Jailhouse Food: Whip!

Classes are once again in full swing at the ACJ, and the women’s class is off to a fabulous start. The students are eager and, well, a little lively—in the best possible way.

One of our primary goals is to create an encouraging environment in which the women can write. Anne Lamott, in Bird by Bird: Some Instructions on Writing and Life, states, “If something inside you is real… it will probably be universal. So you must risk placing real emotion at the center of your work… Tell the truth as you understand it.” Getting to this truth and emotion is difficult (impossible?) if the writer, immediately after sharing her work, faces a slew of harsh rejoinders. So, before we get to nouns and verbs, characters and plots, images and metaphors, we want simply to encourage a community in which writing—at whatever stage—can flourish.

That’s why I love the spirited camaraderie that’s forming in our class. It shows itself in the positive way the students respond to each other’s work. And also in the most unexpected (and enlightening) conversations. I’ll do my best to recount an exchange about jailhouse food from last Thursday’s class. If you’re unaware, inmates can purchase instant foods (oatmeal, noodles, etc.) at a commissary.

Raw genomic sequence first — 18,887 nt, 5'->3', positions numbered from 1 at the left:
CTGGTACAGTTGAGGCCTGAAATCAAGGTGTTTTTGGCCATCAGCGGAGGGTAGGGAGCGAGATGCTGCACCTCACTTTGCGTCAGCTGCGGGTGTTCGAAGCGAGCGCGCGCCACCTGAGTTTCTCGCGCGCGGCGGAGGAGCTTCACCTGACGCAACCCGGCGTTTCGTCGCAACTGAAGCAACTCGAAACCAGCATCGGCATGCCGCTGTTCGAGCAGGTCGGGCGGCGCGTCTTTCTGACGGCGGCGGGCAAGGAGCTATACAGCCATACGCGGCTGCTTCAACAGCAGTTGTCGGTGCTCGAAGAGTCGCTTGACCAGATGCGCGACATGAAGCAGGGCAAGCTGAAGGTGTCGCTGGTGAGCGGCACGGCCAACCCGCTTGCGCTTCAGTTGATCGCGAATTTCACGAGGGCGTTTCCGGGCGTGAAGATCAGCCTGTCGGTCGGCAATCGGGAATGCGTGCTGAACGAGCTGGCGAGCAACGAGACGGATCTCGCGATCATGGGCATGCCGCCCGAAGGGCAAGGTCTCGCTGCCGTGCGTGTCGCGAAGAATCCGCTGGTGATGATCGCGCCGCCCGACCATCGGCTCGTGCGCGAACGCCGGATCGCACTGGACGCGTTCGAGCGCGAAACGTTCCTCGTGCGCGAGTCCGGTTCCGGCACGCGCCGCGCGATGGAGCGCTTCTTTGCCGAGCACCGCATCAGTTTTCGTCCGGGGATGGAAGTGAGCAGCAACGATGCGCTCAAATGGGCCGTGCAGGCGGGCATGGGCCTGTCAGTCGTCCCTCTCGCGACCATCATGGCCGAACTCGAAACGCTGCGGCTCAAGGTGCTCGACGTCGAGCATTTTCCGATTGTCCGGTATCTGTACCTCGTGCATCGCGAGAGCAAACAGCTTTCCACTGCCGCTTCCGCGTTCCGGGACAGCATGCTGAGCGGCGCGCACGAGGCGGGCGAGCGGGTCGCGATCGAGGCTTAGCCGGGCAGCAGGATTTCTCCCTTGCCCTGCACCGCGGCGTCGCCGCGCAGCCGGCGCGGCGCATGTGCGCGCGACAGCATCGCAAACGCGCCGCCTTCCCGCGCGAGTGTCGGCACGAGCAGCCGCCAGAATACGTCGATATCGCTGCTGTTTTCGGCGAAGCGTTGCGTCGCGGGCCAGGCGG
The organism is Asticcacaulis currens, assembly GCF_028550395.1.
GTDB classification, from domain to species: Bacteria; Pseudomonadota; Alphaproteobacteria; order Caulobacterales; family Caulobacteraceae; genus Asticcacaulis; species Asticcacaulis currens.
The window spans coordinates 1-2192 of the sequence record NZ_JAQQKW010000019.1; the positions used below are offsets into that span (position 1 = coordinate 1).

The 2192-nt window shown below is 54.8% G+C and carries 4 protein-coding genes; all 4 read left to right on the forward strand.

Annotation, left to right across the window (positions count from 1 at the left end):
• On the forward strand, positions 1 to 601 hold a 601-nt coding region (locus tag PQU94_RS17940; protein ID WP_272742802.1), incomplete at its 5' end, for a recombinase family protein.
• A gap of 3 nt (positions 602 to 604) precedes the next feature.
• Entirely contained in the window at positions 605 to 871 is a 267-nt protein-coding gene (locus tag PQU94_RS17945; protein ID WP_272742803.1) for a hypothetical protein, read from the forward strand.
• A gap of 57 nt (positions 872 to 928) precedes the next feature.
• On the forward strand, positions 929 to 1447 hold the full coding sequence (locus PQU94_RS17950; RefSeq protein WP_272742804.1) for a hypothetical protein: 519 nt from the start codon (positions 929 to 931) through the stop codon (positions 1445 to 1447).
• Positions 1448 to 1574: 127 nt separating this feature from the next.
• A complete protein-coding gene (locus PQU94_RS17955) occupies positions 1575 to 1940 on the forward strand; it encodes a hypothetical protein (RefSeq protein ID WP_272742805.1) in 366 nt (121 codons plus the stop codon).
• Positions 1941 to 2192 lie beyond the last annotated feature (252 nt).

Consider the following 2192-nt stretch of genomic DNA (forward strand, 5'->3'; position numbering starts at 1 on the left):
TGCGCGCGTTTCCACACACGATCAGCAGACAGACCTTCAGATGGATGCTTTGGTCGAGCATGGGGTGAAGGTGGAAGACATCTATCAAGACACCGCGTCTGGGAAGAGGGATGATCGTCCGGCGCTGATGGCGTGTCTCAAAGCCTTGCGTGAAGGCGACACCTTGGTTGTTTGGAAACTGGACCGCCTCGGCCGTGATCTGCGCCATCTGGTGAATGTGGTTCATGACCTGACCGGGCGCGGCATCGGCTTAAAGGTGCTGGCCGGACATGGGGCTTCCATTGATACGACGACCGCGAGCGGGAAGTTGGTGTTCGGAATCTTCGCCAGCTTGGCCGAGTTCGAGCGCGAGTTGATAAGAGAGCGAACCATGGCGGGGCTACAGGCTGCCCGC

- Me (overhearing a discussion about something called “whip”):  What’s whip?
- Melissa:  Liquid crack, is what it is.
- Everyone at once:  You make it with creamer, sugar and cocoa. Mix it a long time—the longer, the better. Who has that jailhouse cookbook? Use whipped cream if you can.
- Lisa:  Officer P. told me not to make it after 3:00.
- Me:  Why not?
- Phyllis:  Can’t sleep!  Too much sugar.
- Melissa:  I don’t like it.
- Mia:  Mix it for at least two hours, and it’s like taffy.
- Me:  Two hours?
- Mia:  Hey, we got nothing but time.

They said they’d try to bring a batch down, if they could. I must admit I’m curious.

Of course, we don’t just sit around and talk about food all afternoon. The writing’s going well, too. Thursday’s class covered the screenplay format, and how it differs from prose. Mia and Georgia are working together to write a scene showing life on their pod. Next week we’ll delve into a little poetry. I don’t know how they’ll respond, but I know it’ll be an adventure.

-Jen Ashburn, Teacher